Can Bernie sell it? You can sell anything if the price is right!
    A few American drivers would help.
    John Mansfield

  2. AS ESPN’s motorsport writer Ed Hinton said in a chat two weeks ago when asked about the Austin F1 track “I’ve now heard rumors that Ecclestone is talking to people in New Jersey. What does that tell you about Austin?”

    1. Titus Pullo,

      It shows you that Bernie Ecclestone is cleverer than the man who wrote those words. To make it big in the US, F1 needs a concerted effort (as I have explained). The US media always writes off F1’s chances everywhere. They did the same with Indianapolis – and that might have worked if it had been run by someone other than Tony George.

  3. Thanks Joe, for continuing to provide genuine stories, of genuine interest to the community. Just a bit deeper than “Felipe pokes Lewis in the shoulder” – or “Massa-Hamilton off-track battle goes nuclear” as one esteemed source had it!

  4. A race in New York would cause more carnage than a race in London. It’s the disruption to city life, people won’t put up with it!

    Can’t see it happening personally.

  5. Wow, now *this* I like. NY is still almost feudal. Age is right. Money from land in the state, so no stranger to law and planning. Imperatore Jr no stranger to speaking out politically (based on quick search). . .

    only worry is, would this guy eat Bernie for breakfast, or see him eye to eye?

    Thanks Joe, i shall enjoy reading up on this one. When i was a boy walking with my dad, he’s point to the fences and gruff “Enclosures Acts”, and that led later to an interest in railroads, not the toy choo choo kind, but the bonds they issued, and thence into first typography (because of the printing of the bonds) thence publishing and all the way into finance.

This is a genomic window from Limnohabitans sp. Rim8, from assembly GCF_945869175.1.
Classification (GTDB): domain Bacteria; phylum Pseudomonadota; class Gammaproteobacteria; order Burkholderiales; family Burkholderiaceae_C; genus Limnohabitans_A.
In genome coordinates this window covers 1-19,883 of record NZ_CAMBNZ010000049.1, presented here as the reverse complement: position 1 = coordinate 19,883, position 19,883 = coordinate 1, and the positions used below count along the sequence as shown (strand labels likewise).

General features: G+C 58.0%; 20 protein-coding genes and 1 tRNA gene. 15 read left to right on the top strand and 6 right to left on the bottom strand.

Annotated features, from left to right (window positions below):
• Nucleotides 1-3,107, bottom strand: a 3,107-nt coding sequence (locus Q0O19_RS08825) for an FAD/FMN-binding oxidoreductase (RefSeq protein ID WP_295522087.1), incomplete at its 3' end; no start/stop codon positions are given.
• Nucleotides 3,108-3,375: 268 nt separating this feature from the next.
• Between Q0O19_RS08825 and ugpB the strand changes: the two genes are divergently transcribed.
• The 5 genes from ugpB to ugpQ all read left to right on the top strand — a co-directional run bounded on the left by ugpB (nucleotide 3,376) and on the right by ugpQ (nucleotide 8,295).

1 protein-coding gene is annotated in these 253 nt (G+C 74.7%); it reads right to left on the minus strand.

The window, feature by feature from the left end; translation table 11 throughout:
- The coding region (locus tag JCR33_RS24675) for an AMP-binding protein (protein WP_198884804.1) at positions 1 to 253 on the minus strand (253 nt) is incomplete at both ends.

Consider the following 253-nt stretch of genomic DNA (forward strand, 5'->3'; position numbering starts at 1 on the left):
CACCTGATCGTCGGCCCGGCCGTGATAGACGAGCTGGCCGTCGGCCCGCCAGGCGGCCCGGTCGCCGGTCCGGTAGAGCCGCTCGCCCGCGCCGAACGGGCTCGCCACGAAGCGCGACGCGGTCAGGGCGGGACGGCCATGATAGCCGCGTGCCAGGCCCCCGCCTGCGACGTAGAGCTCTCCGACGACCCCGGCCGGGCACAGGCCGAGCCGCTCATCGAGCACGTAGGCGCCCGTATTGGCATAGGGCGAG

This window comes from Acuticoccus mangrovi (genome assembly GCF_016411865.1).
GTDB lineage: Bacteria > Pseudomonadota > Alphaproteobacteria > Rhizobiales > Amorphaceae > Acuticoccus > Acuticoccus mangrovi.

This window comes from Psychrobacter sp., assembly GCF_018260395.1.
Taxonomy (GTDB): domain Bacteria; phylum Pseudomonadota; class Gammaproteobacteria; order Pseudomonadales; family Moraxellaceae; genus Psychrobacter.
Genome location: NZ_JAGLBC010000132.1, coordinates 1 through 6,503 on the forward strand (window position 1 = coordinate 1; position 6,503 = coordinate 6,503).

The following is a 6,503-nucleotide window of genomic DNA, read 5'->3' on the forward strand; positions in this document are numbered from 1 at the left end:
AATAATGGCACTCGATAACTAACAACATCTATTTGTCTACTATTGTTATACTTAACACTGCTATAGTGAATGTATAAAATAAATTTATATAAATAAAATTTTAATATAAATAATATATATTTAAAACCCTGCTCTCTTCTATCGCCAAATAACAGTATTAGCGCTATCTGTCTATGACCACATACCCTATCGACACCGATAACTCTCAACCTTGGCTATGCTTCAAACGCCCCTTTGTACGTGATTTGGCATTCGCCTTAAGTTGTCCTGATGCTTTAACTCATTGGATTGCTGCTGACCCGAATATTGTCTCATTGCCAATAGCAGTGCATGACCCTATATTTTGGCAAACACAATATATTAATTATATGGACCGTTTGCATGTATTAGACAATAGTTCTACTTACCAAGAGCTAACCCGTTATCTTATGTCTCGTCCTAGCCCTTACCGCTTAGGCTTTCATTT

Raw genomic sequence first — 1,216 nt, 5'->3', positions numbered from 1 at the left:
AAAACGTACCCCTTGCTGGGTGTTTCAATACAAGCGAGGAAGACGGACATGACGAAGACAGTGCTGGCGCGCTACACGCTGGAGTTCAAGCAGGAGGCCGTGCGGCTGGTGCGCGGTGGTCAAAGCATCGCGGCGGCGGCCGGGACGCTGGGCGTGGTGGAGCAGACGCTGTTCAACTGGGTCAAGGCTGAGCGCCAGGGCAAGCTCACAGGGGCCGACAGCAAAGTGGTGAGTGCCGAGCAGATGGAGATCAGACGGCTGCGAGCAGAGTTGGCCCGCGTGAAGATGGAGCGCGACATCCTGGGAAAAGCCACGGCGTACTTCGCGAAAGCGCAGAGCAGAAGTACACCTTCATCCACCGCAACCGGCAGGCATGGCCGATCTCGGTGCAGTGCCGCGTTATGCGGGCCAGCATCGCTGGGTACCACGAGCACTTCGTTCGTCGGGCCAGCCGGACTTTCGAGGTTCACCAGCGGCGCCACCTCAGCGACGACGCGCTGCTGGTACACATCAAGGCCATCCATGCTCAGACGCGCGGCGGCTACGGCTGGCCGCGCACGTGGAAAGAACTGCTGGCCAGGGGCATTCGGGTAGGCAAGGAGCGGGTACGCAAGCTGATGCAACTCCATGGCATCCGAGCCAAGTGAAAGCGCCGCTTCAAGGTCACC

Today i learned (checks watch, yup today) that agencies don’t die, they get bought by WPP. Remember that pyramid. I also learned that 20 years is too short a time to reevaluate a grudge. But less of that here and now.

    I instinctively like this Arthur Imperatore Jr character. First sight of London proper took in the docks on a solo walk, (safer then than now, i assure you) not long after this man bought his waterfront. I can’t describe it, but I *wanted* it, somehow. I didn’t know then i don’t think, that my Uncle started working there before the ’20s came. Was the railroad stocks crash 1897 or was that the gold crash, i forget, they had a few in a row. My point being that this kind of man would be able to connect F1 in ways far subtler, to the place. Provided F1 listens.

    Huge, unwavering vote for this idea.

  6. Joe I think the 80s project went beyond six months talk and in fact resulted in a full engineering study and got down to the production of some portable barriers and othe parts in New York. Apparently there was considerabl amount of work carried out.
    My suggestion if you wanted to find out more of the story would be to contact a firm called Weathered Howe on the Gold Coast in Australia. They had developed experience in setting up a race circuit and pulling it down agian in designing and building the Surfers Paradise circuit for the Indy/CART races held there.
    A couple of points of interest were that it was a fairly early excercise in using CAD on one side of the world (Australia) using survey and measurements from the other side of the world using data linking.
    Don’t know if true or not but I understand the first use of the portable concrete bariers with their topping of debris fencing was around the ground zero site after 9/11.

  7. The proposed track is on an historic spot…just inside the back straight is the site of the Alexander Hamilton – Aaron Burr duel. which took place in 1804 on the “Plains of Weehawken”, at the time a ledge above the Hudson River. It is said that the ghost of Hamilton still lurks there. Off putting site at 200 mph I would think.

  8. Weehawken will be great if it happens (and if H Tilke is dispatched to explore circuit sites somewhere up near Vladivostok while it is being planned). I know that area a little bit, and it seems ideal — lots of relatively open land on the riverside for pits, paddock and grandstands, views of the Manhattan skyline just as the doctor ordered, and if they plan it right, some quite astonishing climbs up the cliffs on the New Jersey side.

    1. Ash,